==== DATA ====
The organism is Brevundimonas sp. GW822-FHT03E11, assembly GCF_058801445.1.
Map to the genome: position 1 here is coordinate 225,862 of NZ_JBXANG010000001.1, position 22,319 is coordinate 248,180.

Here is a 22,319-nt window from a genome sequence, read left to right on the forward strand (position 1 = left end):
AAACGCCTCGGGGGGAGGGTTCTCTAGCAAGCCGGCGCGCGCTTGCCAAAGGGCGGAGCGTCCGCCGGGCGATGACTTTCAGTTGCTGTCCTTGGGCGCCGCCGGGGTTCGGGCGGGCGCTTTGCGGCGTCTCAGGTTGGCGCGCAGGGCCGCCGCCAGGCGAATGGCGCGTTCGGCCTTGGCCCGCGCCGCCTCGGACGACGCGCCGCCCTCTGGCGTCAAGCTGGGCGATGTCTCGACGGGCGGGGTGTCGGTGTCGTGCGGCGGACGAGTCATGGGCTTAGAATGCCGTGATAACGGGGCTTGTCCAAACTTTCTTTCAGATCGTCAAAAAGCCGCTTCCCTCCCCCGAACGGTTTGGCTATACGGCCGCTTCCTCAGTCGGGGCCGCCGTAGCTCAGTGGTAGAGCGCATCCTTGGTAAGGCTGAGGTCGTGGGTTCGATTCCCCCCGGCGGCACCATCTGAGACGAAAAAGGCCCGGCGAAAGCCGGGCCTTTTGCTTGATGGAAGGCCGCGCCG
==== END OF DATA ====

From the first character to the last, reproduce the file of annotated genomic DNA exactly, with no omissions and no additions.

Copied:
The organism is Brevundimonas sp. GW822-FHT03E11, assembly GCF_058801445.1.
Map to the genome: position 1 here is coordinate 225,862 of NZ_JBXANG010000001.1, position 22,319 is coordinate 248,180.

Here is a 22,319-nt window from a genome sequence, read left to right on the forward strand (position 1 = left end):
AAACGCCTCGGGGGGAGGGTTCTCTAGCAAGCCGGCGCGCGCTTGCCAAAGGGCGGAGCGTCCGCCGGGCGATGACTTTCAGTTGCTGTCCTTGGGCGCCGCCGGGGTTCGGGCGGGCGCTTTGCGGCGTCTCAGGTTGGCGCGCAGGGCCGCCGCCAGGCGAATGGCGCGTTCGGCCTTGGCCCGCGCCGCCTCGGACGACGCGCCGCCCTCTGGCGTCAAGCTGGGCGATGTCTCGACGGGCGGGGTGTCGGTGTCGTGCGGCGGACGAGTCATGGGCTTAGAATGCCGTGATAACGGGGCTTGTCCAAACTTTCTTTCAGATCGTCAAAAAGCCGCTTCCCTCCCCCGAACGGTTTGGCTATACGGCCGCTTCCTCAGTCGGGGCCGCCGTAGCTCAGTGGTAGAGCGCATCCTTGGTAAGGCTGAGGTCGTGGGTTCGATTCCCCCCGGCGGCACCATCTGAGACGAAAAAGGCCCGGCGAAAGCCGGGCCTTTTGCTTGATGGAAGGCCGCGCCG